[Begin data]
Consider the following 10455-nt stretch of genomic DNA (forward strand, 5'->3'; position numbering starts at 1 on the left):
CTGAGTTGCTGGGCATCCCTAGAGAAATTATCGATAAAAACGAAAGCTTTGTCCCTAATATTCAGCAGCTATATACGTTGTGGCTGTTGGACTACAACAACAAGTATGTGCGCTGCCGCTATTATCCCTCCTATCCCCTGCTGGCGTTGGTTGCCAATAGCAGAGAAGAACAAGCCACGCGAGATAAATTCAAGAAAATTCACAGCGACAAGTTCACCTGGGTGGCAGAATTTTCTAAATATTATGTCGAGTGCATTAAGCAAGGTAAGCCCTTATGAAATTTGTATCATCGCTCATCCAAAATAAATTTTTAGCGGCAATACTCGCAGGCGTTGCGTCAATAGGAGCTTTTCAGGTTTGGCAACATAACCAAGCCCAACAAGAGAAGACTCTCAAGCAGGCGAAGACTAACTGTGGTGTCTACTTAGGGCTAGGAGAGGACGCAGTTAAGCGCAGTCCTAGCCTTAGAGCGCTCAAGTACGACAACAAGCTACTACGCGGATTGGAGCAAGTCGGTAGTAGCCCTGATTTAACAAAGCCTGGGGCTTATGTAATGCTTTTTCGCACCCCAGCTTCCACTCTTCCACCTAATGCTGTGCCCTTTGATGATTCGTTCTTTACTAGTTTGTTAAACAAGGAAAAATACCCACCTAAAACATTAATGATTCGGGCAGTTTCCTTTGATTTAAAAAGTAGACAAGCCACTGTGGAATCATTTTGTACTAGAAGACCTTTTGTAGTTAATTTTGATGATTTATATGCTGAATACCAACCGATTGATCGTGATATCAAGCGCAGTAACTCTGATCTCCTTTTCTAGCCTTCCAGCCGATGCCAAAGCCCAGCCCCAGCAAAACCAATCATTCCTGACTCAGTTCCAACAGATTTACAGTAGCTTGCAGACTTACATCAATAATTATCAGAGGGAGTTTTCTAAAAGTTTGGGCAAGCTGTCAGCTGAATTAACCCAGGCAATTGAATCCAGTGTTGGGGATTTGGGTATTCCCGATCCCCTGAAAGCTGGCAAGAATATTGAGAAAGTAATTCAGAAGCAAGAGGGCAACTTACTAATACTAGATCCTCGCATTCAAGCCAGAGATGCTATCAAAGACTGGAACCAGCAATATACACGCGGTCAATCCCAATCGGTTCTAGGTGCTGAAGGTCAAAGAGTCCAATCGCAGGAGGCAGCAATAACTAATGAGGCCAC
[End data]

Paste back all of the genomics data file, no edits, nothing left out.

Consider the following 10455-nt stretch of genomic DNA (forward strand, 5'->3'; position numbering starts at 1 on the left):
CTGAGTTGCTGGGCATCCCTAGAGAAATTATCGATAAAAACGAAAGCTTTGTCCCTAATATTCAGCAGCTATATACGTTGTGGCTGTTGGACTACAACAACAAGTATGTGCGCTGCCGCTATTATCCCTCCTATCCCCTGCTGGCGTTGGTTGCCAATAGCAGAGAAGAACAAGCCACGCGAGATAAATTCAAGAAAATTCACAGCGACAAGTTCACCTGGGTGGCAGAATTTTCTAAATATTATGTCGAGTGCATTAAGCAAGGTAAGCCCTTATGAAATTTGTATCATCGCTCATCCAAAATAAATTTTTAGCGGCAATACTCGCAGGCGTTGCGTCAATAGGAGCTTTTCAGGTTTGGCAACATAACCAAGCCCAACAAGAGAAGACTCTCAAGCAGGCGAAGACTAACTGTGGTGTCTACTTAGGGCTAGGAGAGGACGCAGTTAAGCGCAGTCCTAGCCTTAGAGCGCTCAAGTACGACAACAAGCTACTACGCGGATTGGAGCAAGTCGGTAGTAGCCCTGATTTAACAAAGCCTGGGGCTTATGTAATGCTTTTTCGCACCCCAGCTTCCACTCTTCCACCTAATGCTGTGCCCTTTGATGATTCGTTCTTTACTAGTTTGTTAAACAAGGAAAAATACCCACCTAAAACATTAATGATTCGGGCAGTTTCCTTTGATTTAAAAAGTAGACAAGCCACTGTGGAATCATTTTGTACTAGAAGACCTTTTGTAGTTAATTTTGATGATTTATATGCTGAATACCAACCGATTGATCGTGATATCAAGCGCAGTAACTCTGATCTCCTTTTCTAGCCTTCCAGCCGATGCCAAAGCCCAGCCCCAGCAAAACCAATCATTCCTGACTCAGTTCCAACAGATTTACAGTAGCTTGCAGACTTACATCAATAATTATCAGAGGGAGTTTTCTAAAAGTTTGGGCAAGCTGTCAGCTGAATTAACCCAGGCAATTGAATCCAGTGTTGGGGATTTGGGTATTCCCGATCCCCTGAAAGCTGGCAAGAATATTGAGAAAGTAATTCAGAAGCAAGAGGGCAACTTACTAATACTAGATCCTCGCATTCAAGCCAGAGATGCTATCAAAGACTGGAACCAGCAATATACACGCGGTCAATCCCAATCGGTTCTAGGTGCTGAAGGTCAAAGAGTCCAATCGCAGGAGGCAGCAATAACTAATGAGGCCAC